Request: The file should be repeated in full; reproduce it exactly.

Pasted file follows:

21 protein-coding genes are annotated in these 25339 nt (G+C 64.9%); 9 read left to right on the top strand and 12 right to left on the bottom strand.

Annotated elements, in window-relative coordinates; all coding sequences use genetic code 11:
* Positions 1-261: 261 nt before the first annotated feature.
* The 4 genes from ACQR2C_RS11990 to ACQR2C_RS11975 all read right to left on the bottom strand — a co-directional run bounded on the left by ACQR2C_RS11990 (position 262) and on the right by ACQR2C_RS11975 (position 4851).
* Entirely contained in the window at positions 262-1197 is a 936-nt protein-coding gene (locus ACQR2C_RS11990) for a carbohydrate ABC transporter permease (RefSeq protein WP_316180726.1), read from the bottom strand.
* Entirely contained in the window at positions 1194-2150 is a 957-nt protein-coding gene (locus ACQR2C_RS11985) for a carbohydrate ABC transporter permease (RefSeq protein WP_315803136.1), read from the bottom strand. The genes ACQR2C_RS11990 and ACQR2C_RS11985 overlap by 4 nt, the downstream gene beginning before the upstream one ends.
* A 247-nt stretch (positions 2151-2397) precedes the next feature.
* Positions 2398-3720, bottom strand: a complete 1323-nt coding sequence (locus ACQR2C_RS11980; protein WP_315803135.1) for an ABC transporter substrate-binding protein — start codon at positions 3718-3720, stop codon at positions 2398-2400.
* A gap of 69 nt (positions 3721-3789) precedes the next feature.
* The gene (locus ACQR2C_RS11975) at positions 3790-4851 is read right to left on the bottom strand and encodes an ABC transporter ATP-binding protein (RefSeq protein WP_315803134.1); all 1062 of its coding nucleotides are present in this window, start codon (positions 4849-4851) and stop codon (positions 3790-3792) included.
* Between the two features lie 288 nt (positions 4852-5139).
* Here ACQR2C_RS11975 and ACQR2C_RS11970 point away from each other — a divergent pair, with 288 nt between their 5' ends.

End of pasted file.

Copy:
21 protein-coding genes are annotated in these 25339 nt (G+C 64.9%); 9 read left to right on the top strand and 12 right to left on the bottom strand.

Annotated elements, in window-relative coordinates; all coding sequences use genetic code 11:
* Positions 1-261: 261 nt before the first annotated feature.
* The 4 genes from ACQR2C_RS11990 to ACQR2C_RS11975 all read right to left on the bottom strand — a co-directional run bounded on the left by ACQR2C_RS11990 (position 262) and on the right by ACQR2C_RS11975 (position 4851).
* Entirely contained in the window at positions 262-1197 is a 936-nt protein-coding gene (locus ACQR2C_RS11990) for a carbohydrate ABC transporter permease (RefSeq protein WP_316180726.1), read from the bottom strand.
* Entirely contained in the window at positions 1194-2150 is a 957-nt protein-coding gene (locus ACQR2C_RS11985) for a carbohydrate ABC transporter permease (RefSeq protein WP_315803136.1), read from the bottom strand. The genes ACQR2C_RS11990 and ACQR2C_RS11985 overlap by 4 nt, the downstream gene beginning before the upstream one ends.
* A 247-nt stretch (positions 2151-2397) precedes the next feature.
* Positions 2398-3720, bottom strand: a complete 1323-nt coding sequence (locus ACQR2C_RS11980; protein WP_315803135.1) for an ABC transporter substrate-binding protein — start codon at positions 3718-3720, stop codon at positions 2398-2400.
* A gap of 69 nt (positions 3721-3789) precedes the next feature.
* The gene (locus ACQR2C_RS11975) at positions 3790-4851 is read right to left on the bottom strand and encodes an ABC transporter ATP-binding protein (RefSeq protein WP_315803134.1); all 1062 of its coding nucleotides are present in this window, start codon (positions 4849-4851) and stop codon (positions 3790-3792) included.
* Between the two features lie 288 nt (positions 4852-5139).
* Here ACQR2C_RS11975 and ACQR2C_RS11970 point away from each other — a divergent pair, with 288 nt between their 5' ends.